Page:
The Ministry of Justice and Social Finance has launched the world’s first social impact bond for investment in improved social incomes.
The first bond pilot has been officially launched today and will fund social organisations working to reduce re-offending rates of short sentence male prisoners leaving Peterborough Prison. The Ministry of Justice has agreed to make payments to investors in the event that re-offending is reduced below an agreed threshold.
The bond, which is funded by trusts and foundations, commercial investors and high net worth individuals, has raised £5m and will pay out a return depending on the reduction in re-offending rates amongst 3,000 young men on the scheme.
If this initiative reduces re-offending by 7.5 per cent or more, investors will receive from Government a share of the long-term savings. If the bond delivers a drop in re-offending beyond the threshold, investors will receive an increasing return the greater the success at achieving the social outcome, up to a maximum of 13 per cent.
Social Finance chief executive David Hutchinson says: “The social impact bond has the potential to unlock an unprecedented flow of finance for social sector organisations. By focusing returns on outcomes, these organisations will be incentivised to develop innovative interventions to tackle ingrained social problems that weigh heavily on our society and our national purse.”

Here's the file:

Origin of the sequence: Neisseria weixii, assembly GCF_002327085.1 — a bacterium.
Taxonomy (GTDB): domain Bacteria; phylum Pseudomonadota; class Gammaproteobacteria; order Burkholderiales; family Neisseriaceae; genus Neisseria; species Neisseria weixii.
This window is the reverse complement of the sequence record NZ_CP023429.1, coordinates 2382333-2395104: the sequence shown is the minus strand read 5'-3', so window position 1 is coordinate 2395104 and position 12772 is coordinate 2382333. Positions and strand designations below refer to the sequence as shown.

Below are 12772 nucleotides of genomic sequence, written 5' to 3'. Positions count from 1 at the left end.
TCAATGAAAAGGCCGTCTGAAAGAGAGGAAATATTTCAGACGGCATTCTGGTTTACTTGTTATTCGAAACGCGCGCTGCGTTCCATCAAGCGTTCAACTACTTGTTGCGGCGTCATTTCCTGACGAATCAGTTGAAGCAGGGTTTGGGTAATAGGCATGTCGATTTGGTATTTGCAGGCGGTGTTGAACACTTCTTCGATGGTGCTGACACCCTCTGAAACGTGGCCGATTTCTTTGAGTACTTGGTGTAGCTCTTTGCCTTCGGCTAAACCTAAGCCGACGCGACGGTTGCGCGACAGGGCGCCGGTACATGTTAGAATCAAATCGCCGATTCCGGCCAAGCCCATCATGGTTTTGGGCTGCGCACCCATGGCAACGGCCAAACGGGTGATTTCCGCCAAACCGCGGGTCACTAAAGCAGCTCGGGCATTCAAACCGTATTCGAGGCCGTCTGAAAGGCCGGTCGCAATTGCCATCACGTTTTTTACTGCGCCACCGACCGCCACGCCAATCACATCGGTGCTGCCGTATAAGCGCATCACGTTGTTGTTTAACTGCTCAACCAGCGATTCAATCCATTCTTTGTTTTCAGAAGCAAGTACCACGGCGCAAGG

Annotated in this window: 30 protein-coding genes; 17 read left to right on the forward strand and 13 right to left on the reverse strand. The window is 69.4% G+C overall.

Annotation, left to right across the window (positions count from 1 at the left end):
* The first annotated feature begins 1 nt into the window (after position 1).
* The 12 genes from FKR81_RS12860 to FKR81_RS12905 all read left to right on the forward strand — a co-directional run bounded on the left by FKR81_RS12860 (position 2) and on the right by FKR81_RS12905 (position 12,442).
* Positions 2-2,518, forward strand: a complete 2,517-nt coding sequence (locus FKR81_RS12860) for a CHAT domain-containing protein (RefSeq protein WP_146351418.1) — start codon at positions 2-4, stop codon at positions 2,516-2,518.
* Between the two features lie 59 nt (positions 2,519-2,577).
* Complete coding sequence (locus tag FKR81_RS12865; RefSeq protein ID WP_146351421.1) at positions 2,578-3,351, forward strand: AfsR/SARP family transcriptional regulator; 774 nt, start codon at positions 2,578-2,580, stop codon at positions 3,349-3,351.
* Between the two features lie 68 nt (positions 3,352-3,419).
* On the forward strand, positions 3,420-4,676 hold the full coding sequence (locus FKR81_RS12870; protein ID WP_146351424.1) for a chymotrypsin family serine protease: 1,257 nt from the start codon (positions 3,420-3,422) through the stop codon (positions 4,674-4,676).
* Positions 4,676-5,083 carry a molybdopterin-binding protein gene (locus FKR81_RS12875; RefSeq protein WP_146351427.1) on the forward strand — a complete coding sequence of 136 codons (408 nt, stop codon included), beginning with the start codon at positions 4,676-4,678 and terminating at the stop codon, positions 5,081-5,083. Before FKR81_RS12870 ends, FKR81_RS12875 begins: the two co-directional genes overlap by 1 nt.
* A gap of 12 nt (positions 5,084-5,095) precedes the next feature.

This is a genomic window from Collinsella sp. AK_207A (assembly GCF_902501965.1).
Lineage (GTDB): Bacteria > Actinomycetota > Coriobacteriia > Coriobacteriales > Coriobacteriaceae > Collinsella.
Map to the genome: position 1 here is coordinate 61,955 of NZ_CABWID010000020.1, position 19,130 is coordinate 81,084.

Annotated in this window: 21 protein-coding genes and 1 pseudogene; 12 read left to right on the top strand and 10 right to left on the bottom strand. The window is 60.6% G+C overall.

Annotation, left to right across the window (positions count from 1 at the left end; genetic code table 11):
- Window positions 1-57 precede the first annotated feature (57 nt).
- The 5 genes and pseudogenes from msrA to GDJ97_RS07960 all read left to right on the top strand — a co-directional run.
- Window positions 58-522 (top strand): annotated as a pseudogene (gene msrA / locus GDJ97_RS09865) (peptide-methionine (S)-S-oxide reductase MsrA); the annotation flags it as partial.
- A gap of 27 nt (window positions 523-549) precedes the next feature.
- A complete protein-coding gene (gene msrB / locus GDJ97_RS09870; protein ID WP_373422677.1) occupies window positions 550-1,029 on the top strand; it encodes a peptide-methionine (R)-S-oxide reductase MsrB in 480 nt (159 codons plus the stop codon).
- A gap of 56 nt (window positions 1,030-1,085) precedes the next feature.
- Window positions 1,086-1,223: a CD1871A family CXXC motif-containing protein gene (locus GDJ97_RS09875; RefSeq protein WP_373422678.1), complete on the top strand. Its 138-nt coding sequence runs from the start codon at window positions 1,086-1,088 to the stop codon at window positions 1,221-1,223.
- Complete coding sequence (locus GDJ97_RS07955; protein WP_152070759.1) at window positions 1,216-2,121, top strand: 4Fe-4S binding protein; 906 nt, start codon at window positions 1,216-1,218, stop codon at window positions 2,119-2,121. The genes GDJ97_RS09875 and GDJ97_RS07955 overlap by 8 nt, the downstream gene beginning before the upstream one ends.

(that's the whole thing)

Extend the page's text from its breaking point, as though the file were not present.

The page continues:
Justice secretary Ken Clarke told the BBC: “It pays by results. We’re going to pay what works and what works should therefore grow and what doesn’t work will vanish.
“I like the innovative funding, the payment by results, the collaborative groups, and if it succeeds it will grow and if it doesn’t, by that time we will be trying something else. But sooner or later, something has got to be done about re-offending.”
According to a report by Pro Bono Economics into young offender charity St Giles Trust’s re-offender investment scheme, for every pound invested, the Government saved £10.